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 Book Review: Linux Programming Unleashed
See Also: Dr.Bob's Programming Books for Delphi & C++Builder books co-authored by Bob Swart
Linux Programming Unleashed
Kurt Wall, Mark Watson and Mark Whitis et alia.
817 pages (no CD-ROM)

Every now and again a really practical book comes along that you really wanted to have for a couple of years. This is one of them. In fact, I wish I had this book in 1994 when I was involved in a software project that used Linux as the underlying operating system. Being without this book I effecctively had to find out everything for myself from FAQs, sometimes partly obsolete electronic documentation and the source itself. It was a great time. Activities ranged from trying to learn emacs, gcc, ncurses and gdb at the same time, not to mention learning how to configure the kernel and all sorts of server processes, sometimes even having to hack a Linux kernel in order to be able to set more record locks than possible in a time that the kernel only had a fixed size locktable. The best thing in Linux however is that it is always possible to try and grok the working of a system call by sifting through the source of the gcc runtime libraries and the operating system. By the way, in the end I had a development machine that had been running for nine months without turning it off once…

Linux Programming Unleashed is written by Kurt Wall, Mark Watson and Mark Whitis et alia. It is published by Sams Publishing. ISBN 0-672-31607-2. Kurt Wall is a fulltime Linux author, consultant and enthusiast and tries to avoid real work by writing books. Mark Watson is an AI software engineer at Intelligenesis. Mark Whitis is a self-educated consulting computer engineer running his own company, Free Electron Labs.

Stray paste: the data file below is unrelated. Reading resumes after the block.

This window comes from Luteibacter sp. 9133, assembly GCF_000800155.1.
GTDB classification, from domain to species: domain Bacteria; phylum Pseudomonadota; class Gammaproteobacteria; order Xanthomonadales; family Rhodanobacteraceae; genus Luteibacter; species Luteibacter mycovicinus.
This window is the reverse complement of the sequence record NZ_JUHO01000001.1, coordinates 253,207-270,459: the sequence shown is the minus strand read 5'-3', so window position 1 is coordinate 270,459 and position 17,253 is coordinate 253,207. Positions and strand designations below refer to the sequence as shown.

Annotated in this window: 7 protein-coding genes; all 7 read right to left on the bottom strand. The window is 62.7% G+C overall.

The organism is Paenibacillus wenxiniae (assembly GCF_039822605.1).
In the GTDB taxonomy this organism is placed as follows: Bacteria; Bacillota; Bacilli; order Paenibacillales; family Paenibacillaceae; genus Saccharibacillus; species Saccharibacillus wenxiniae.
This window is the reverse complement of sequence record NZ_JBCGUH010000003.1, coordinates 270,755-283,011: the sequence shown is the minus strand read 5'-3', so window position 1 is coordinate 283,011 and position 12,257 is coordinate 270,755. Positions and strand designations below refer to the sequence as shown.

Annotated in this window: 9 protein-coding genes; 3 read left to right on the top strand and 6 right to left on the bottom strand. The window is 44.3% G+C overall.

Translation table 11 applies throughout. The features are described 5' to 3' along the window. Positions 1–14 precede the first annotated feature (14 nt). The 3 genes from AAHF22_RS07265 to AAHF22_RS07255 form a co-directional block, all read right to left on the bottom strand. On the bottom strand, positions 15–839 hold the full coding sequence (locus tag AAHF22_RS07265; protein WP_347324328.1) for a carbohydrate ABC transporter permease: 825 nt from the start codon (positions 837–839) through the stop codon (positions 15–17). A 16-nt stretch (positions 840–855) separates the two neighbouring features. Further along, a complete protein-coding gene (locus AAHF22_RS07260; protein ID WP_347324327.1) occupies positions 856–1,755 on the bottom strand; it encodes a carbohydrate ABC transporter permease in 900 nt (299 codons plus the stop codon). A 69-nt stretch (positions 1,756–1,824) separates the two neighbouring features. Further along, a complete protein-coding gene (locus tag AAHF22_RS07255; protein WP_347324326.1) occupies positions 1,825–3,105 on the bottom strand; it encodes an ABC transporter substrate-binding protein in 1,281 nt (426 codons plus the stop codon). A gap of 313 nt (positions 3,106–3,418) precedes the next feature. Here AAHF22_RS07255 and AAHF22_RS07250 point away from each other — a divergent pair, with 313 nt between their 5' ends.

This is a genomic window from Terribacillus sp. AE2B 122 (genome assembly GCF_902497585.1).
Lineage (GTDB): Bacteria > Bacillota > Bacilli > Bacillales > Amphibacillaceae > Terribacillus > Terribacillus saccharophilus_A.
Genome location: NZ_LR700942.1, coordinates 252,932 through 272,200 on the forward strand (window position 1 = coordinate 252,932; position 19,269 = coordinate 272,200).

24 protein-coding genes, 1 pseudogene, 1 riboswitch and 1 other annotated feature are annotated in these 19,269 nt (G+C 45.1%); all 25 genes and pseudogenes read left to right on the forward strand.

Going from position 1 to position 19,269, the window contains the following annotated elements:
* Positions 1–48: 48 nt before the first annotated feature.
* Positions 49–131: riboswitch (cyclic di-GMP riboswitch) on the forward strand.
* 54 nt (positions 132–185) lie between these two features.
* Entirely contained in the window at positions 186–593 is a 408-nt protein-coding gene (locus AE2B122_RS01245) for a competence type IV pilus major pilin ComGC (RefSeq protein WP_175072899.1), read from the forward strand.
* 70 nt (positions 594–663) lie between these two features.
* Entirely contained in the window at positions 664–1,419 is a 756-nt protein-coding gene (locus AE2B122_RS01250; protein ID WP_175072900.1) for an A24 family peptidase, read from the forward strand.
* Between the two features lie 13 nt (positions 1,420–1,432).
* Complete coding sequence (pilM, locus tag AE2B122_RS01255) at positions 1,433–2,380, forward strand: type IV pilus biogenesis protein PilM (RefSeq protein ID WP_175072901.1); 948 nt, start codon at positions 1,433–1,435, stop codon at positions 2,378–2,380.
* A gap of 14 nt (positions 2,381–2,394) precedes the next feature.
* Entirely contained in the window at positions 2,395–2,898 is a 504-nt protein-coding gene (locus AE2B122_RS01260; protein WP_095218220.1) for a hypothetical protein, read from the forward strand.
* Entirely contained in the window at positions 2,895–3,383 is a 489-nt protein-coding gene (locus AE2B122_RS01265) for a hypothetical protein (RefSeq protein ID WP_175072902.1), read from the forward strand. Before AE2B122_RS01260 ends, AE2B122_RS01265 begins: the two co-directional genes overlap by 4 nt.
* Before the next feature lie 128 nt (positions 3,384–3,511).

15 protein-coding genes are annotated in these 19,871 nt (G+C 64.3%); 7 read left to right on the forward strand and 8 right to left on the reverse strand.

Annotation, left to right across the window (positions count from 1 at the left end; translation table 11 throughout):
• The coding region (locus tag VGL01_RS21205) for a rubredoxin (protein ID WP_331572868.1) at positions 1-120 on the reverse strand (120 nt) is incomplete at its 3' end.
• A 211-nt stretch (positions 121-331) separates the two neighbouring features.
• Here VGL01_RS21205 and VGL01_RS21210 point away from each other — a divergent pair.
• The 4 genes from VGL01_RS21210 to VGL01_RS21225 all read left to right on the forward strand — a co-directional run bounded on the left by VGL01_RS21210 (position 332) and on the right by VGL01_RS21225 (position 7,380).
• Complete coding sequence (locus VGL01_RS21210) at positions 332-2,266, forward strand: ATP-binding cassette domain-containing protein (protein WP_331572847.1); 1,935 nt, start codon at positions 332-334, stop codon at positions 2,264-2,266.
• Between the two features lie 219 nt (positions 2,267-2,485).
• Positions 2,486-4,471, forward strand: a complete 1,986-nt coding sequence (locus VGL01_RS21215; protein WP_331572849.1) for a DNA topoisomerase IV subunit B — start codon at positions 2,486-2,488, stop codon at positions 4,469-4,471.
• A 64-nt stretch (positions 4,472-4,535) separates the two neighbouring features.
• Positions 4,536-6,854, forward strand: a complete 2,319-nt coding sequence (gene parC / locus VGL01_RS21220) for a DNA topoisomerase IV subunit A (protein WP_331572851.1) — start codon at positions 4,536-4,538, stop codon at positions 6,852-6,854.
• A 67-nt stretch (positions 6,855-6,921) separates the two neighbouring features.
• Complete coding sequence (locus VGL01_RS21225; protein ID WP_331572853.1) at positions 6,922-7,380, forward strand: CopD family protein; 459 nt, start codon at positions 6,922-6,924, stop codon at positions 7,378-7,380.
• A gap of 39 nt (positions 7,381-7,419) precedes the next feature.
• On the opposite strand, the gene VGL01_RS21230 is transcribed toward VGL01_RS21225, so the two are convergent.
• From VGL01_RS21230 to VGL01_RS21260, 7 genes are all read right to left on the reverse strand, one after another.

If you visit the pages of the authors, you will see references to 'the case of the missing CD-ROM'. Originally the plan was to include a CD-ROM with the book as well as a Redhat distribution. The book does not contain any CD-ROMs at all, hence the mentioned case. Furthermore, the latest and greatest Linux distributions can be bought for a very low price in a number of places, for example Redhat itself or Linux Central. Really, $4 for a fully functional operating system is not very much.

If you have a good look at the information URL for the source code accompanying the book, you will conclude that it is constructed from the ISBN number. You might be able to find information about other books of this publisher in a similar manner. I tried it with the ISBNs of C++Builder 4 Unleashed and Delphi 4 Unleashed and sure enough, the correct information popped up.

The authors of the book think that it is a book for people that already know how to program in C or C++. They are correct. A lot of code is in C, C++ and Java. The book contains six parts:

  1. The Linux Programming Toolkit
  2. System Programming
  3. Interprocess Communication and Network Programming
  4. Programming the User Interface
  5. Special Programming Techniques
  6. Finishing Touches
The first part leads you through setting up a development environment and then proceeds with familiarizing you with gcc, make, autoconf, diff and related utilities, RCS and emacs. Part two leads you through system programming and discusses I/O routines, file manipulation, process control. the proc filesystem and getting information from your system, handling errors and memory management. Part three discusses IPC using pipes, message queues, shared memory, semaphores, TCP/IP and socket programming, UDP, multicast sockets, non-blocking socket I/O, discusses a C++ library for TCP sockets. It then proceeds on how to use libraries and ends with how to create device drivers. Part four discusses terminal I/O and terminfo, ncurses, X Window programming, using the Athena and Motif widgets, GTK and Qt, two systems for making X programs, GUI programming in Java. It concludes with a chapter on OpenGL/Mesa Graphics programming. Part five discusses special programming techniques. It handles shell programming in bash, secure programming and debugging using gdb. The last part applies the finishing touches and discusses package management, documentation and licensing. It also includes a discussion of a symbol table library.

Although the book isn't perfect because of the references to the non-existent CD-ROMs, it is definitively a lifesaver for people who want to get into Linux development fast. If you combine this book with a good book on Linux system administration, you probably will be up and running from scratch in about two weeks. I wish I had this kind of book back in 1994.

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